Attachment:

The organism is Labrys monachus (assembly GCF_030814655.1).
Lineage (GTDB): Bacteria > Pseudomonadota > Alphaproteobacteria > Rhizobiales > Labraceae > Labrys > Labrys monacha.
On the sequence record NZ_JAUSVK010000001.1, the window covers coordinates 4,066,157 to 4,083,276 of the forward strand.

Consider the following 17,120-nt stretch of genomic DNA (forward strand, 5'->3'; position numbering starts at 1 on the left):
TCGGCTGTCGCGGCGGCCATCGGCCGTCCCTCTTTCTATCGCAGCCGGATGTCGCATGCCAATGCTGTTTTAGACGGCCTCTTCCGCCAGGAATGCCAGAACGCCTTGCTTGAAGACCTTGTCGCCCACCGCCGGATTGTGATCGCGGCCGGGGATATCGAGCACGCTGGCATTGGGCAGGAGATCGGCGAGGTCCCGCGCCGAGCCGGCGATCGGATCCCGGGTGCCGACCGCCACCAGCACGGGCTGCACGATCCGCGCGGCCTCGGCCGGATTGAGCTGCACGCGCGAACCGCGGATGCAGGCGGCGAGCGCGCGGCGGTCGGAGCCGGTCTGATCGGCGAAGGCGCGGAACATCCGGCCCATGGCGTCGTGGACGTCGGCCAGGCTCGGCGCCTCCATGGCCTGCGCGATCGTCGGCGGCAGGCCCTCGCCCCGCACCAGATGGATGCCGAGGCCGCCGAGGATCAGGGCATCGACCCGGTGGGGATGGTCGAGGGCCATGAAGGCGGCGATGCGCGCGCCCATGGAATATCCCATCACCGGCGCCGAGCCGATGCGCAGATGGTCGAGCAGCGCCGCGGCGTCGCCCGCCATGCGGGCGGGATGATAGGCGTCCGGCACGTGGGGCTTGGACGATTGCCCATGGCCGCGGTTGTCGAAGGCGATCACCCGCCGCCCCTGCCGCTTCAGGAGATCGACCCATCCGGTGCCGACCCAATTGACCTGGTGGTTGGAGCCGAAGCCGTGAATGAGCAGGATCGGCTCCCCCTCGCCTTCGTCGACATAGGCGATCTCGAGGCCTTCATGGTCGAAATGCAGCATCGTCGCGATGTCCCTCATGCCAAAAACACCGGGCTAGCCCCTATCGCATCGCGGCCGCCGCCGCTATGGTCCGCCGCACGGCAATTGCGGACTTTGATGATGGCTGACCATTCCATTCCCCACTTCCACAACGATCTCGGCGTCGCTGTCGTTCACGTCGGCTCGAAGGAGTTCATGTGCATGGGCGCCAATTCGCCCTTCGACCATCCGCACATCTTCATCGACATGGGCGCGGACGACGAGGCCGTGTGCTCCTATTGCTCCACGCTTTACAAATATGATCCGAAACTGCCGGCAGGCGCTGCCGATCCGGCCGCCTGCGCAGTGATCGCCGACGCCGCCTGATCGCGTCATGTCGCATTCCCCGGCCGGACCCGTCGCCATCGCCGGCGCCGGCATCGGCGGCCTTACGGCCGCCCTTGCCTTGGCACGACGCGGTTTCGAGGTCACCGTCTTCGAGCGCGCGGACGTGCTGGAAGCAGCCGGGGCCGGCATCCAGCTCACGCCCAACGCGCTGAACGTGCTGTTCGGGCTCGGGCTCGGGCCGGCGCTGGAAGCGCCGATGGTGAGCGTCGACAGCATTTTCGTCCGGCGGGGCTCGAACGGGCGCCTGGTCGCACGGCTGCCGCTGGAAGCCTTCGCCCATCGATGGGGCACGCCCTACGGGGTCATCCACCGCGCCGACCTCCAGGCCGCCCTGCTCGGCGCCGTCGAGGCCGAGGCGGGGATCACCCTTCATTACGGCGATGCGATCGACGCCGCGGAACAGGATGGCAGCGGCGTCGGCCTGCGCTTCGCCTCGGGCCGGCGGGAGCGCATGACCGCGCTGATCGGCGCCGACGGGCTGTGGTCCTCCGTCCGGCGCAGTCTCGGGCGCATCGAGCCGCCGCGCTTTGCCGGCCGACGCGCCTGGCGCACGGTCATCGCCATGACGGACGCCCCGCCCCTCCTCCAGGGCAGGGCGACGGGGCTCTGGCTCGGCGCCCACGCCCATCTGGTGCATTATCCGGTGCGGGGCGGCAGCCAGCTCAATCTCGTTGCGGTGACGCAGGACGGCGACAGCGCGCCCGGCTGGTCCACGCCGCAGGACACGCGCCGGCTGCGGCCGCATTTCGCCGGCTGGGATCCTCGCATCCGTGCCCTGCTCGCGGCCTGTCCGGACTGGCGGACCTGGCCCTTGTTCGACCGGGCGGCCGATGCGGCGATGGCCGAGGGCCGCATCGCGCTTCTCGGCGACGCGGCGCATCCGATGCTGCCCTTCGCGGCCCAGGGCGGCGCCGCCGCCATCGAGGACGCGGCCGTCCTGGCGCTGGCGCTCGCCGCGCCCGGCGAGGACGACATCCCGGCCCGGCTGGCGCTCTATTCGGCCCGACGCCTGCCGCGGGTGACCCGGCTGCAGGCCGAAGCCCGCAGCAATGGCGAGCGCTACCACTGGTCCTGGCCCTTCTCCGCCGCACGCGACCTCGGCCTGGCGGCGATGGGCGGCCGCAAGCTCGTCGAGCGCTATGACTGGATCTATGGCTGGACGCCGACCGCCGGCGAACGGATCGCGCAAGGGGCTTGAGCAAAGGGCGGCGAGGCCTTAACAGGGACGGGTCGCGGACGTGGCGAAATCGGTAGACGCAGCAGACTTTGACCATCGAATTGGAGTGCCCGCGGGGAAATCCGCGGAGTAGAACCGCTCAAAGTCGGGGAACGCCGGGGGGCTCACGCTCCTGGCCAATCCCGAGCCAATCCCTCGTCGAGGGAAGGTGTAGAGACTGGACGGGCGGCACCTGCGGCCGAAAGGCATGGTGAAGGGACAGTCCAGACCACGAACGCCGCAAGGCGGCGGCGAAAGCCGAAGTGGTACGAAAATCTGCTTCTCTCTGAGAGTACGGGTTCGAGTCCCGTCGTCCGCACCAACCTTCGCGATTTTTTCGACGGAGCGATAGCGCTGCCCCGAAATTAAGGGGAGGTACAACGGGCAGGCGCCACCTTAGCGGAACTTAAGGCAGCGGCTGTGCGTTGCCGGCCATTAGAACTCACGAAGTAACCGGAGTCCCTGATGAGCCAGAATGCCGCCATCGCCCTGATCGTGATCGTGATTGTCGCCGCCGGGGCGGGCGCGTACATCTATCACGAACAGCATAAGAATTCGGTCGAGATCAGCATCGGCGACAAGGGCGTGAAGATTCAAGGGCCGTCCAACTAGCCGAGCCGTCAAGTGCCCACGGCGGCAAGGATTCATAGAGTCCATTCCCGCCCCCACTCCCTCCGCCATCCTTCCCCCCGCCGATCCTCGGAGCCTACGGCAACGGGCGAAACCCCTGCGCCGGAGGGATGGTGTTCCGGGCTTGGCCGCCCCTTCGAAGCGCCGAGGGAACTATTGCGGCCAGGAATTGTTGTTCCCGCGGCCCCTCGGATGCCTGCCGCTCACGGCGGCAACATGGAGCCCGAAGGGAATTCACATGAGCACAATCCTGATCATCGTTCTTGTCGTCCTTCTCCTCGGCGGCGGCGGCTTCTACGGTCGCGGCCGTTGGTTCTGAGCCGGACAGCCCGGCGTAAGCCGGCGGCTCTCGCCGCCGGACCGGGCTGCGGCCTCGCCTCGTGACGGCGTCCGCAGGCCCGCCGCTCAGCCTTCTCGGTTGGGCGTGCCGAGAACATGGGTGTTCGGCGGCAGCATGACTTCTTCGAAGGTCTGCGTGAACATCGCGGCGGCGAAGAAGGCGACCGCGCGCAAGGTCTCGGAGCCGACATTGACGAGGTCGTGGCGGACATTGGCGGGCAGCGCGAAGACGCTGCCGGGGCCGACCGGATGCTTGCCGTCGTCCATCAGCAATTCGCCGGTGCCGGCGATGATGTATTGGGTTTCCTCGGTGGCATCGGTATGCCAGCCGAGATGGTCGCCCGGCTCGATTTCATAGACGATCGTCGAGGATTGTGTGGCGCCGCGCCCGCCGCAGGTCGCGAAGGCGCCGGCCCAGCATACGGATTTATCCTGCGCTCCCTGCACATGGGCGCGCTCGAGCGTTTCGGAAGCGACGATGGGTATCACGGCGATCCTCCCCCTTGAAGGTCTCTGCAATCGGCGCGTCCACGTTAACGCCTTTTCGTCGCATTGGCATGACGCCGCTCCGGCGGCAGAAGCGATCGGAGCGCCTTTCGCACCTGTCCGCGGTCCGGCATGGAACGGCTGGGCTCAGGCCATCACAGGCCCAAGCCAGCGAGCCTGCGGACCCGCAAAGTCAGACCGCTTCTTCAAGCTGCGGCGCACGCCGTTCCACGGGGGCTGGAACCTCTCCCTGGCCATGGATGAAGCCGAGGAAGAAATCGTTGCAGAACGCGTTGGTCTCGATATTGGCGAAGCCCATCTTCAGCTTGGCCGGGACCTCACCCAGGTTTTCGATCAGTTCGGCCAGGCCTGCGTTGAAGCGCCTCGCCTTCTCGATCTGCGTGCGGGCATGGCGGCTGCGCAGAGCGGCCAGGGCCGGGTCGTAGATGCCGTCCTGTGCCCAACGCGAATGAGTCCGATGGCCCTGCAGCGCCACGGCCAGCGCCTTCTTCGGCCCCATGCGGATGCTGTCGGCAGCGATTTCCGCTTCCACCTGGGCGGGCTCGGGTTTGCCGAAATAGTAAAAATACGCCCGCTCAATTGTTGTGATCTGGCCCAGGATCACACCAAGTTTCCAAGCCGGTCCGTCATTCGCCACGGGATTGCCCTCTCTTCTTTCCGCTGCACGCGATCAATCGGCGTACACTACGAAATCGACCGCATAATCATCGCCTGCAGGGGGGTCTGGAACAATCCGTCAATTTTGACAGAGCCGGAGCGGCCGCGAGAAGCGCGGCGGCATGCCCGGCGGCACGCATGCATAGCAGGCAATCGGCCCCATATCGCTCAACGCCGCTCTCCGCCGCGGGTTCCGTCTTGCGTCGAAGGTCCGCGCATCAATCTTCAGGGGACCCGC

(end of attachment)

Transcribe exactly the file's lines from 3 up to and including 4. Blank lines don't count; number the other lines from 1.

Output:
On the sequence record NZ_JAUSVK010000001.1, the window covers coordinates 4,066,157 to 4,083,276 of the forward strand.

Consider the following 17,120-nt stretch of genomic DNA (forward strand, 5'->3'; position numbering starts at 1 on the left):